The pandemic really hit home when the organizations I work with put a call out for help on the front lines. This ask made me stop and reflect on life and what it means to serve the community.
I had a frank conversation with my wife and while she was scared, she was supportive of the important work that needs to be done.
While working at an assessment centre, I took care of a gentleman for whom the recommendation was to self isolate. He said, “well, I’m homeless, and I live in a shelter so I can’t really self isolate. So what I’ll sleep on the street so my friends will stay safe and healthy.” That conversation highlighted the societal inequities that are worsening, and disparity gaps that are widening during this pandemic. The poor are becoming poorer, the homeless are becoming more vulnerable, the incarcerated are getting sicker. As a society, COVID amplifies our need to pause for reflection and action around these critical issues.
There are a lot of people out there doing a lot of incredible work during this time that aren’t getting the exposure and the credit that they really deserve: essential workers, care aides, people who are working at our grocery stores and gas stations that are keeping our society together. It makes me wonder why it takes a pandemic for us to understand that these workers are worth so much.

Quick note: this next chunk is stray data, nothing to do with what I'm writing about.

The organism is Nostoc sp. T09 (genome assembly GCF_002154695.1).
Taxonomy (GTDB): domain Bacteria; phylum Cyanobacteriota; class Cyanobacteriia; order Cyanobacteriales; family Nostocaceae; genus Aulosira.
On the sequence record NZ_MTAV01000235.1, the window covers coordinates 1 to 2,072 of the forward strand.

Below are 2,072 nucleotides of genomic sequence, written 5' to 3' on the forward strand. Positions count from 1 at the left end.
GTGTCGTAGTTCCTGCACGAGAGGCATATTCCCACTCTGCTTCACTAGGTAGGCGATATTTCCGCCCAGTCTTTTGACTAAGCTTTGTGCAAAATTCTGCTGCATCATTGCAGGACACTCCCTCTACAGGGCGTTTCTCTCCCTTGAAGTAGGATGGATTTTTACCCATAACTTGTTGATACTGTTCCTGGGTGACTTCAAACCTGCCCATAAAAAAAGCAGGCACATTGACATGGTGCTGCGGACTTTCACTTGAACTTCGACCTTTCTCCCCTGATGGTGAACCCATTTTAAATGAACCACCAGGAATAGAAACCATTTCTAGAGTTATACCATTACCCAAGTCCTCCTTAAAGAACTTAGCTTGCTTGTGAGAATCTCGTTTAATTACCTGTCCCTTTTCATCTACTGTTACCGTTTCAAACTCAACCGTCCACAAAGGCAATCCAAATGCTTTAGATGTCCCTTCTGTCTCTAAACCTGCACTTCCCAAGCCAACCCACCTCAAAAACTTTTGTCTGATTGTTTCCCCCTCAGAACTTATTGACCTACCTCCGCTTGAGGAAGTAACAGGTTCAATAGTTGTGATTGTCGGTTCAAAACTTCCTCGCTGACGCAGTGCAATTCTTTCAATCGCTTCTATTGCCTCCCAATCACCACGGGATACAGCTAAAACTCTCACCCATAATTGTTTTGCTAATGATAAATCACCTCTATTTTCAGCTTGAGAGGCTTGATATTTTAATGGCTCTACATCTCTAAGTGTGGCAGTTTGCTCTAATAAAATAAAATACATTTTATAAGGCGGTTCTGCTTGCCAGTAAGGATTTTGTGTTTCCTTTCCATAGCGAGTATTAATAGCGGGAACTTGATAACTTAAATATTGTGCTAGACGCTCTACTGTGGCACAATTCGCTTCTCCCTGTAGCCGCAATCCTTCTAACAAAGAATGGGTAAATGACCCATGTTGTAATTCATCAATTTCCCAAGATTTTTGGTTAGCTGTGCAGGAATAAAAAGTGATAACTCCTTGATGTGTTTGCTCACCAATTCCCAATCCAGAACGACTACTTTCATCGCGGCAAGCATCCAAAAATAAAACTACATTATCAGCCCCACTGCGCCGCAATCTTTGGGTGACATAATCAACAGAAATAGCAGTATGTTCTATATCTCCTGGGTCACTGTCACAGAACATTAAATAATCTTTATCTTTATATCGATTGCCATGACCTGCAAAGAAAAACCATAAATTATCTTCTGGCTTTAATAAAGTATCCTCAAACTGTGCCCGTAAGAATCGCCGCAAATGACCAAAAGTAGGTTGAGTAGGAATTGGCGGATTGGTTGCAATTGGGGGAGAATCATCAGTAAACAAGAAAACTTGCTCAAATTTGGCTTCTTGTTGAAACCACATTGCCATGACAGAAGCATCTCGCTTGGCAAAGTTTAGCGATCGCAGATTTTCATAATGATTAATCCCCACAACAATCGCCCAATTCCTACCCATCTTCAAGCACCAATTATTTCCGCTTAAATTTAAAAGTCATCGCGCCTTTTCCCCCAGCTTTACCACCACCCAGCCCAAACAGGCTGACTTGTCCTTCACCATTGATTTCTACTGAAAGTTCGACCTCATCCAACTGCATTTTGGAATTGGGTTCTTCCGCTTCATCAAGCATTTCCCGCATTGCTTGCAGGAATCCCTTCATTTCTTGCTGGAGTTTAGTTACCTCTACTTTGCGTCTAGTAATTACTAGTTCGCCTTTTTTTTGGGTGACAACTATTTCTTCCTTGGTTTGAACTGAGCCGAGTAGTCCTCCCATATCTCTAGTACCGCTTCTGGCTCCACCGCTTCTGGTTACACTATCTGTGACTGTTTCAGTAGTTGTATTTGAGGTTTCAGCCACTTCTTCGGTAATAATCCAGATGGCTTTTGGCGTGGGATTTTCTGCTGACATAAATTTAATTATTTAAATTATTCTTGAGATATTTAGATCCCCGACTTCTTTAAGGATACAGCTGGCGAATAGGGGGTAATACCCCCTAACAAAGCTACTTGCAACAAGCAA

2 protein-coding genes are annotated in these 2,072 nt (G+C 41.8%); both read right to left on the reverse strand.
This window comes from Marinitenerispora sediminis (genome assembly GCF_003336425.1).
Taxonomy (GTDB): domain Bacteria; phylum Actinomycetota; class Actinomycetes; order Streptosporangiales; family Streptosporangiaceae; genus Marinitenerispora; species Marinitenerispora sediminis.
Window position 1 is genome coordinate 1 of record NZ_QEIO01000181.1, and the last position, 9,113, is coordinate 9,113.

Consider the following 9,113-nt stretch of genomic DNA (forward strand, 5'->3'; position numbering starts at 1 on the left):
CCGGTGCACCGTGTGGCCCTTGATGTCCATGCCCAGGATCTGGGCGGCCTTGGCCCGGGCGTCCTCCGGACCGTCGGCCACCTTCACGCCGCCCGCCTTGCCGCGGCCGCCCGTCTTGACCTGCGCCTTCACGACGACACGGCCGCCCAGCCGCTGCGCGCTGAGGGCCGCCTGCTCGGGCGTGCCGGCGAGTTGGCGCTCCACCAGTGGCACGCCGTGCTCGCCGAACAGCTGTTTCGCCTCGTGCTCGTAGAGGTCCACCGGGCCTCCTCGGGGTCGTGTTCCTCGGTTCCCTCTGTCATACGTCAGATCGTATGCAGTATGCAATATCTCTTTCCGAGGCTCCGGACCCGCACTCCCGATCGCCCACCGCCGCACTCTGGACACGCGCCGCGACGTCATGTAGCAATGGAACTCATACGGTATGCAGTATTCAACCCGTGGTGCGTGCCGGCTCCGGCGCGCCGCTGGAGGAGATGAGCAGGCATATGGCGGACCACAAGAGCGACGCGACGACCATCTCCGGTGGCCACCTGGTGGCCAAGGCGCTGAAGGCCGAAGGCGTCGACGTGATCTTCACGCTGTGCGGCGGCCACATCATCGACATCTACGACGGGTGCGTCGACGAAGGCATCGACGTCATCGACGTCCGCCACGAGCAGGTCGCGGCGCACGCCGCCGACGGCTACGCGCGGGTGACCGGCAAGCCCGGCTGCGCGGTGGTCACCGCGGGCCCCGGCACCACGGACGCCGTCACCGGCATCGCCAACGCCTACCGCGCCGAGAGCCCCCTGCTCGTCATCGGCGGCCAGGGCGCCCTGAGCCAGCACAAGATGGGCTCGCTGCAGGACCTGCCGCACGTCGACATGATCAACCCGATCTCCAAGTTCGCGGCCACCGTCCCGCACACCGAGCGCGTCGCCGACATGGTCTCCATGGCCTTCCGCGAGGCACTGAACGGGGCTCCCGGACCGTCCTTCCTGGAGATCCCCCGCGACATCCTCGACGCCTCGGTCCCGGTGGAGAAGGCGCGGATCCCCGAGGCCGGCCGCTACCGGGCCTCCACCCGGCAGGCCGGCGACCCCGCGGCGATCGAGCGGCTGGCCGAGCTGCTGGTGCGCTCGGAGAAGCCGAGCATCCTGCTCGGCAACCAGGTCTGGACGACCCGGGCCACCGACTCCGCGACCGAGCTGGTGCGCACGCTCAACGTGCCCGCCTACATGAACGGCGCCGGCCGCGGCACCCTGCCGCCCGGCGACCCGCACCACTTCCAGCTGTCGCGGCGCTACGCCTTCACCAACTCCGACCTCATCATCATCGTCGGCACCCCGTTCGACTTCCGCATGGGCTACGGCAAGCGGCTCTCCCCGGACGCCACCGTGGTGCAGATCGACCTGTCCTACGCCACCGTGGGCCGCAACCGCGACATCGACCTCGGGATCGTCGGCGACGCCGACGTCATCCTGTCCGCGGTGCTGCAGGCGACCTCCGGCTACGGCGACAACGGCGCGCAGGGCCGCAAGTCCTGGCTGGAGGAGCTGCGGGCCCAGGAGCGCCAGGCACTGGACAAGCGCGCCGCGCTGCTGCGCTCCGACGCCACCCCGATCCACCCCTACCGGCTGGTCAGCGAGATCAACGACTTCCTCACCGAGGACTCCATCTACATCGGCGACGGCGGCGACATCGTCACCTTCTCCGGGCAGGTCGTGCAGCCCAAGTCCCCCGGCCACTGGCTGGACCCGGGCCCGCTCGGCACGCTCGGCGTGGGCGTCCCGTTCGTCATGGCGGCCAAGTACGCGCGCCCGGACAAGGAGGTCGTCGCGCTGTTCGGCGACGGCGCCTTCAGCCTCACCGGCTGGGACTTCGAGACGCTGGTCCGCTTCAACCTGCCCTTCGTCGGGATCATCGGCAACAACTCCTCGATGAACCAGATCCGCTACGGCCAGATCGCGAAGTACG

Isn’t it ironic that so many of the people keeping this world going are those who so many believe don’t deserve more than $15 an hour?
As someone who provides health care to those experiencing homelessness, I think about shelter staff and outreach workers who are out there on the frontlines doing this work who have inadequate access to PPE. While modest, I’ve also been pleased with initiatives to protect and support people experiencing homelessness. In many cases, these people have been placed in sheltered accommodations. One has to wonder: when this pandemic is over, why shouldn’t they keep their housing? We can’t go back to homelessness and allow these morally distressing issues to go back to the way they were.
At the outset, it was a transition for me to go from being a palliative care doctor to someone working and doing assessments in the community and on the streets. But why not?
Isn’t that what this is all about? Serving the community at their greatest time of need?
That is what being a health worker is all about, and it’s what we all signed up for.